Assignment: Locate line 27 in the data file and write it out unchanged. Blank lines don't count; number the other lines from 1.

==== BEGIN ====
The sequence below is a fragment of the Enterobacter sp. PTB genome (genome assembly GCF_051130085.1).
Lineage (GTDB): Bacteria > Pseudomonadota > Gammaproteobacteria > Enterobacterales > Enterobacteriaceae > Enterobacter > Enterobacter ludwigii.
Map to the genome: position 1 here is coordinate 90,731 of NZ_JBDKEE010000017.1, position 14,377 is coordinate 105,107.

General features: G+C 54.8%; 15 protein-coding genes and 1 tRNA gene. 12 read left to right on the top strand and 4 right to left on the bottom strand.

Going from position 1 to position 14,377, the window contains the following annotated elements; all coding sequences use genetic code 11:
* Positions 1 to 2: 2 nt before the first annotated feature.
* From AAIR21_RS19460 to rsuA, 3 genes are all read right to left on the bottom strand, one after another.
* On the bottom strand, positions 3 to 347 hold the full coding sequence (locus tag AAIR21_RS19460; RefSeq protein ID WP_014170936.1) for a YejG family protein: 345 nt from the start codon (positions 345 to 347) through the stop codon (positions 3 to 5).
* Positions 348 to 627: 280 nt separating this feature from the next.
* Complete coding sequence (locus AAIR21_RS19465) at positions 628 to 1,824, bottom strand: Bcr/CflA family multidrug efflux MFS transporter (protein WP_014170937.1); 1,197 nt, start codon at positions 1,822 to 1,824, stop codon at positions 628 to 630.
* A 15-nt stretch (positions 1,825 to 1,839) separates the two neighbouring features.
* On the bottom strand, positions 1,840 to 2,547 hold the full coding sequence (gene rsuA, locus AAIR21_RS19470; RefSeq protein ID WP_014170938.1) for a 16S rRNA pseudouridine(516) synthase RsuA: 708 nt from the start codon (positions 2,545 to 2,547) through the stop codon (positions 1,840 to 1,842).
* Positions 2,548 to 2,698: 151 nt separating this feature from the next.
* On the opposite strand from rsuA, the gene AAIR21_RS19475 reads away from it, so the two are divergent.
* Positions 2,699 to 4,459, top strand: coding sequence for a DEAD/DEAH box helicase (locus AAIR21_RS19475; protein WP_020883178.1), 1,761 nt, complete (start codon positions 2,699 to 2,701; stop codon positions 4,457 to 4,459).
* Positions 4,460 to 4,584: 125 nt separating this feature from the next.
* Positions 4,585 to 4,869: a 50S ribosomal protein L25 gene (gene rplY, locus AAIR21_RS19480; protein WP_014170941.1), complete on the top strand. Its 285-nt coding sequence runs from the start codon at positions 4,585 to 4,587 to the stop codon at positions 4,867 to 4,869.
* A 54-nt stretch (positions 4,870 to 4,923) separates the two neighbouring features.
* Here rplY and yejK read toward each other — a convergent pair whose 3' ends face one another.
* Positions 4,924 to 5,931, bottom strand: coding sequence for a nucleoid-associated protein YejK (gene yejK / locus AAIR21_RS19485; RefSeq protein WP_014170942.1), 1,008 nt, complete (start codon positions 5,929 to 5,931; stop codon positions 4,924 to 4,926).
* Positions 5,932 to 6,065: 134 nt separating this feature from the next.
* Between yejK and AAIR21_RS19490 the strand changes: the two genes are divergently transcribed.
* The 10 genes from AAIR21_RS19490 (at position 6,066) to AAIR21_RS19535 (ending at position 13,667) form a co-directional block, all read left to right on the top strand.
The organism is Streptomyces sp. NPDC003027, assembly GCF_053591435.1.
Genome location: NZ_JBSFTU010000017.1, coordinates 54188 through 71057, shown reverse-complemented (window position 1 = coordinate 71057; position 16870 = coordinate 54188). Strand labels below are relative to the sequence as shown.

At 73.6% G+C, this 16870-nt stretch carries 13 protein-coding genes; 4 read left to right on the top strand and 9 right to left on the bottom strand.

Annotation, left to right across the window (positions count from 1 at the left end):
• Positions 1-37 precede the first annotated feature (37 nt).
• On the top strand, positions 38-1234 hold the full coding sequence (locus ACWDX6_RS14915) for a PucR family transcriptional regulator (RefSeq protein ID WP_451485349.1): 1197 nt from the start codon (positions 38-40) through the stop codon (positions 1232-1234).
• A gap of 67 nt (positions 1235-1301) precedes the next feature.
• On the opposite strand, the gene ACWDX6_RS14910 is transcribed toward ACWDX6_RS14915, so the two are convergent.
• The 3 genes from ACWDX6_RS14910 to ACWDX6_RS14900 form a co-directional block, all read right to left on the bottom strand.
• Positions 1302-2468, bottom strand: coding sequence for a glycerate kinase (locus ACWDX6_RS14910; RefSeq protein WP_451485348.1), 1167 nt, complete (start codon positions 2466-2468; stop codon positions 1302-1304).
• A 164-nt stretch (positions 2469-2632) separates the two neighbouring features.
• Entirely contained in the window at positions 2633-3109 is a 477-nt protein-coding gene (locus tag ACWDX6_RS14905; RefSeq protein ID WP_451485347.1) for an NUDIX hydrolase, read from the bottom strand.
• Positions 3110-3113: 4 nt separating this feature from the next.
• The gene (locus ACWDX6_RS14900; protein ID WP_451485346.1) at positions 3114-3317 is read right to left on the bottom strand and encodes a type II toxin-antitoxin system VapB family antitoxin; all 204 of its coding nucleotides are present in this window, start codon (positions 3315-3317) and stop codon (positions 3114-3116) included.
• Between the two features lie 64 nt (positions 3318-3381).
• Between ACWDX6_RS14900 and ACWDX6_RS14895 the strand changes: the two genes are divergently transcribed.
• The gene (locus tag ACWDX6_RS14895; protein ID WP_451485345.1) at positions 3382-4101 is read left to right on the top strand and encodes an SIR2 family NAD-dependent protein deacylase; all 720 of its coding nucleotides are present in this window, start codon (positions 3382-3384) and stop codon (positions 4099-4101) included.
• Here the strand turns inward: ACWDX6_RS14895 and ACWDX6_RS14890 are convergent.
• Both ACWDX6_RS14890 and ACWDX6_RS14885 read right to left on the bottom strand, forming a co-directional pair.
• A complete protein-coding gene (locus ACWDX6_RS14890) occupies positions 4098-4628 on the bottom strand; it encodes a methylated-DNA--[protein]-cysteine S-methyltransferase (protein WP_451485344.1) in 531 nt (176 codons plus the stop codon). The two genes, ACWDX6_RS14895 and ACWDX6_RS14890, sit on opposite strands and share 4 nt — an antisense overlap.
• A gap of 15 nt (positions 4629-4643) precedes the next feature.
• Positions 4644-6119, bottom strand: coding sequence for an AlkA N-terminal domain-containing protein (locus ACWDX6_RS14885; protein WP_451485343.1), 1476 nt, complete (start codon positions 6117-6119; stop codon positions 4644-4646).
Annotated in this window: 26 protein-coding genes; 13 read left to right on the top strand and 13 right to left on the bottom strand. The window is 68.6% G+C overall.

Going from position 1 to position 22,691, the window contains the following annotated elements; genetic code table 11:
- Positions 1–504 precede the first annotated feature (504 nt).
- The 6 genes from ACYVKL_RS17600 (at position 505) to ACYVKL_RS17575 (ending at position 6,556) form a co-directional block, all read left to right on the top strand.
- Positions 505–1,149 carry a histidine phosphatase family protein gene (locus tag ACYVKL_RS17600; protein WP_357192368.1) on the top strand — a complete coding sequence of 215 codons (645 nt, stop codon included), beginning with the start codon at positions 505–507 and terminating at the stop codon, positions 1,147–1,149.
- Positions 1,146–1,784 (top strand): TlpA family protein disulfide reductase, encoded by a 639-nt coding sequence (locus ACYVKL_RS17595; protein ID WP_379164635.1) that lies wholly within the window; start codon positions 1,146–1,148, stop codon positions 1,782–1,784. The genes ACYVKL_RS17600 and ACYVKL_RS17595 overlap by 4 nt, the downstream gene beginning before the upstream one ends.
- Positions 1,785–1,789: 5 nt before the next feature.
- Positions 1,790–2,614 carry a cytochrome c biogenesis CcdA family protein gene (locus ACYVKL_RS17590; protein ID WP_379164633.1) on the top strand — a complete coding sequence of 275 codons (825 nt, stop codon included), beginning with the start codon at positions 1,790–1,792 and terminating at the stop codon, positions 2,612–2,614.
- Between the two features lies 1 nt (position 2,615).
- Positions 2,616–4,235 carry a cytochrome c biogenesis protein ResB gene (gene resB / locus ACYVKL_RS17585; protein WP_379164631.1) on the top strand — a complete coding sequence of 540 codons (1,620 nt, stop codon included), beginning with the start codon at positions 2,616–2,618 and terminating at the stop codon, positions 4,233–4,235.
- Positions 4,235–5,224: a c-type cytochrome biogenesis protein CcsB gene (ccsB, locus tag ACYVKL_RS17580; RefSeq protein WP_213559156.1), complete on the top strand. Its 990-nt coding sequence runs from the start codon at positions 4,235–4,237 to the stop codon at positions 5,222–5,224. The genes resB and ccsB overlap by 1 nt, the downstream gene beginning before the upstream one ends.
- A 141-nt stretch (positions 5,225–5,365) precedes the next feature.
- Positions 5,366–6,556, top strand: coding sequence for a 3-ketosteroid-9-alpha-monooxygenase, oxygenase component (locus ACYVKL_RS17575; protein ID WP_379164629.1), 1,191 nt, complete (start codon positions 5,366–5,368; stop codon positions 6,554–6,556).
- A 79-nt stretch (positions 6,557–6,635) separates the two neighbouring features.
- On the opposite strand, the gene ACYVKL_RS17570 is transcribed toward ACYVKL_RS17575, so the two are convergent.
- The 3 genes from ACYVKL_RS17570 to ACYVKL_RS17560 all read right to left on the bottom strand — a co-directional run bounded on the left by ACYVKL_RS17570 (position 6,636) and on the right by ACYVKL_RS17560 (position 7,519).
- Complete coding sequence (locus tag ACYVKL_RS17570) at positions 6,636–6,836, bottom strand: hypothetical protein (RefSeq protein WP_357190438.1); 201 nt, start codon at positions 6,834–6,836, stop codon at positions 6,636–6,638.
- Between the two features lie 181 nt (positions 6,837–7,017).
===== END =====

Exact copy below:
Annotation, left to right across the window (positions count from 1 at the left end):